America's Northwest Coast is one of the richest and most distinct cultural areas on earth, extending some 1400 miles from Alaska to northern California. The region is famous for the magnificent art--masks, totem poles, woven blankets--produced by the ancient world's most politically and economically complex hunters and gatherers. For well over a century the area has been the focus of intensive ethnographic and art historical research, yet a distorted picture has arisen of a static society, a "people without a history." Only now, thanks to recent archaeological fieldwork, are scholars recovering that history. As this pioneering account shows, the history of settlement on the Northwest Coast stretches back some eleven thousand years. With the stabilization of sea levels after 4000 B.C., many of the region's salient features began to emerge. Salmon fishing supported rapid population growth to a peak over one thousand years ago, and the available trees such as red cedar could be used for vast houses and seaworthy canoes. Large households and permanent villages emerged alongside slavery and a hereditary nobility. Warfare became endemic, initially hand-to-hand, but later characterized by the development of fortresses and the bow and arrow. Art evolved from simple carvings and geometric designs to the specialized crafts of the modern era.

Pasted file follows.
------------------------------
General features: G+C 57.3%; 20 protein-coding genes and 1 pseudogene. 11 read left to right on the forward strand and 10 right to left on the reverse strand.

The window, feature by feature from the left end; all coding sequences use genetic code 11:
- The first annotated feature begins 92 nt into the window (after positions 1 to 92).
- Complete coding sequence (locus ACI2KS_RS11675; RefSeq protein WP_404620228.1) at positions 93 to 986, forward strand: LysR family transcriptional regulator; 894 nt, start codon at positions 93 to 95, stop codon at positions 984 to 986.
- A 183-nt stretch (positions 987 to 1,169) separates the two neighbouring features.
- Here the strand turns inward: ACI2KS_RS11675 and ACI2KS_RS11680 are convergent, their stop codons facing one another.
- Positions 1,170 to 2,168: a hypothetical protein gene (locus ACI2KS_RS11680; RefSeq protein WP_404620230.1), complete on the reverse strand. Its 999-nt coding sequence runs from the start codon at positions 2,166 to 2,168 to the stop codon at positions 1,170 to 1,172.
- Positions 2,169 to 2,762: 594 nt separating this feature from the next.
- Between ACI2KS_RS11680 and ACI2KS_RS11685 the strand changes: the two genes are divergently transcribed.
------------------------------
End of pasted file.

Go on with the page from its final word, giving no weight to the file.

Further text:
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Kenneth Ames is Professor of Anthropology at Portland State University. Herbert Maschner is Assistant Professor of Anthropology at the University of Wisconsin, Madison.Review:
Shows that archaeology is now providing vast amounts of information about these fascinating cultures. -- American Archaeology
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Book Description Thames & Hudson, 1999. Hardcover. Book Condition: New. Never used!. Bookseller Inventory # P110500050910
Book Description Thames & Hudson. Hardcover. Book Condition: New. 0500050910 New Condition. Bookseller Inventory # NEW7.1121654